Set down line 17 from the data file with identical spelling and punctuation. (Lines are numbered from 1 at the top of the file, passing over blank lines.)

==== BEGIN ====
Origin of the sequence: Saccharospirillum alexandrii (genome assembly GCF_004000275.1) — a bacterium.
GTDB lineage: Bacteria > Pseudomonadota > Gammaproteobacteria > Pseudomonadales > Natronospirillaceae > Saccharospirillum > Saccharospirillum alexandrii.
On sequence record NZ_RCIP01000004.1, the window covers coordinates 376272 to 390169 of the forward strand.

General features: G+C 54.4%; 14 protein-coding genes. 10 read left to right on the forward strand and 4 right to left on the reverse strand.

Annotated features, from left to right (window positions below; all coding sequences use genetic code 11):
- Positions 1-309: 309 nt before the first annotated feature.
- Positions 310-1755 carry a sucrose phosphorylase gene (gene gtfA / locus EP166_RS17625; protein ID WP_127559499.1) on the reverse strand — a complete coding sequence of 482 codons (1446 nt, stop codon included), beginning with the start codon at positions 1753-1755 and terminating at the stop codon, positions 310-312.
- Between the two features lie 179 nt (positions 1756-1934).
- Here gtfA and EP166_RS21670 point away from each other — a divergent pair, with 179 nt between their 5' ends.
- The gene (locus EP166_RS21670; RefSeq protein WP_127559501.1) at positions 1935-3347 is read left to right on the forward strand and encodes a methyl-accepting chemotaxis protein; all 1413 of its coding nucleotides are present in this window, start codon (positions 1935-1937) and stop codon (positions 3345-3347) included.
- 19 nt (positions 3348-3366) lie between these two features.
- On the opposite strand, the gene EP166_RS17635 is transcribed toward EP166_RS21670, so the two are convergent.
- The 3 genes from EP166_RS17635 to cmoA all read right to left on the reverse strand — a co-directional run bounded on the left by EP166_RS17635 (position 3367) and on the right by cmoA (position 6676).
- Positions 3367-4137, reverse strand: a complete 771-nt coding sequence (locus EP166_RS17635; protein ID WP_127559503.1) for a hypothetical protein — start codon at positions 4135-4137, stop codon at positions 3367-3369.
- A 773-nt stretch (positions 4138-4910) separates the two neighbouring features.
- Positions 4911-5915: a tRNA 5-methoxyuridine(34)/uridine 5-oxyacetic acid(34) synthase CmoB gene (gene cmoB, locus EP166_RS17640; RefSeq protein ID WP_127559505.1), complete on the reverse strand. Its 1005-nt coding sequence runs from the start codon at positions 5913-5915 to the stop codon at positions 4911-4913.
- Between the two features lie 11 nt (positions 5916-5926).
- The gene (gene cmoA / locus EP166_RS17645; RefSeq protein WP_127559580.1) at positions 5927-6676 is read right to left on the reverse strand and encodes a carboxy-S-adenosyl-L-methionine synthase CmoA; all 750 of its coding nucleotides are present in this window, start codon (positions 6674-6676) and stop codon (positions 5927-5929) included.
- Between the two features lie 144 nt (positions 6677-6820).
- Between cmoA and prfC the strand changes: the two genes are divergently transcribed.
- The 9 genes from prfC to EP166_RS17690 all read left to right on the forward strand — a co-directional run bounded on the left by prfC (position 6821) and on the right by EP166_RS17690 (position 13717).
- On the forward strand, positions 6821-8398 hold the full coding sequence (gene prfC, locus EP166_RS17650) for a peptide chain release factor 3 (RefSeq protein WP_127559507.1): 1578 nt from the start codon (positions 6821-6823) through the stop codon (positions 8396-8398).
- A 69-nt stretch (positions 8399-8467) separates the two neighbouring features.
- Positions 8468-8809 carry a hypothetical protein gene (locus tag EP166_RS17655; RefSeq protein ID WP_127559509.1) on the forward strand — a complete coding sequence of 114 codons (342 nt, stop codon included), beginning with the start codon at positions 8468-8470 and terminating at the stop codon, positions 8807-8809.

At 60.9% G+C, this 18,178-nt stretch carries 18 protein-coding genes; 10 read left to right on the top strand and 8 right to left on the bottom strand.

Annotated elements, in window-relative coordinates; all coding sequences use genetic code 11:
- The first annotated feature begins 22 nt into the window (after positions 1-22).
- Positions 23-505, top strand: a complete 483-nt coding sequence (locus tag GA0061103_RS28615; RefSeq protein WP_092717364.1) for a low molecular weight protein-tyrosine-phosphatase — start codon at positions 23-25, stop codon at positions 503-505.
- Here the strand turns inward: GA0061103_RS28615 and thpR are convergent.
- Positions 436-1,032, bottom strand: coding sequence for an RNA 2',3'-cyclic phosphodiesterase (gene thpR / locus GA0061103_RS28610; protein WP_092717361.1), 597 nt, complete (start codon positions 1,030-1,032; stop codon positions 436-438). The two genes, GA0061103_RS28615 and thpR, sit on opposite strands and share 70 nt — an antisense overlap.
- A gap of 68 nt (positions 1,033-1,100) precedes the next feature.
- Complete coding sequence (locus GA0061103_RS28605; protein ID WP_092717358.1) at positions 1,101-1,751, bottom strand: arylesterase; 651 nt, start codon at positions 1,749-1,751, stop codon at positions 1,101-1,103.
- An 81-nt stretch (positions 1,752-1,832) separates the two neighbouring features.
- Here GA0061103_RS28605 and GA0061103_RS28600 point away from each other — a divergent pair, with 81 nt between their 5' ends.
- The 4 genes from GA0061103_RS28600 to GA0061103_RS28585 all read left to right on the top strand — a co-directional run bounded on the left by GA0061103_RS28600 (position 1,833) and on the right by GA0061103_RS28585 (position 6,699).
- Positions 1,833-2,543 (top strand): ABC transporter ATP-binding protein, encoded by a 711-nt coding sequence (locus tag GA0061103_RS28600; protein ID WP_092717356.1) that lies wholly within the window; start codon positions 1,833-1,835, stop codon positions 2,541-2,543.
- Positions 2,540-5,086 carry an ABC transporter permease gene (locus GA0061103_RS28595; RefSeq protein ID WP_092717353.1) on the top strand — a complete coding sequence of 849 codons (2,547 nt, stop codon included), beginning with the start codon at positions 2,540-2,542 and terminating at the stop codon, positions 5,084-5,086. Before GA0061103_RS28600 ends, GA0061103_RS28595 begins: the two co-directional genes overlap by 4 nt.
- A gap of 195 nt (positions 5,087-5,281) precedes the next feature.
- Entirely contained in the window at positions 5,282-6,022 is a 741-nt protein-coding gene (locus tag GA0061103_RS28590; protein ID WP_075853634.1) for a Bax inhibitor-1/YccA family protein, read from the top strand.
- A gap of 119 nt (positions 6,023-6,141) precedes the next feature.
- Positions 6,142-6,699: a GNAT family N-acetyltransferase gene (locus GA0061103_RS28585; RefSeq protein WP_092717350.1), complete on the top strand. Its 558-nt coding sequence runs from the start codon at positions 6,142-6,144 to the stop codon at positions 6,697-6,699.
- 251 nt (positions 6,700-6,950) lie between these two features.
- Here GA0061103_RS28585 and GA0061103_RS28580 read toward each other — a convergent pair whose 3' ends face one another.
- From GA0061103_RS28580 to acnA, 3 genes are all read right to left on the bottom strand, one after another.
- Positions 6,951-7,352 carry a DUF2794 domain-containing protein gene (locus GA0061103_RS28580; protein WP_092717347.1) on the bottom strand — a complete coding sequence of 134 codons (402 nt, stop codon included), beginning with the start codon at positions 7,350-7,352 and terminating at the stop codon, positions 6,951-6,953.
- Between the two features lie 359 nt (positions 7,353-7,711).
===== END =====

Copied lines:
- Between the two features lie 11 nt (positions 5916-5926).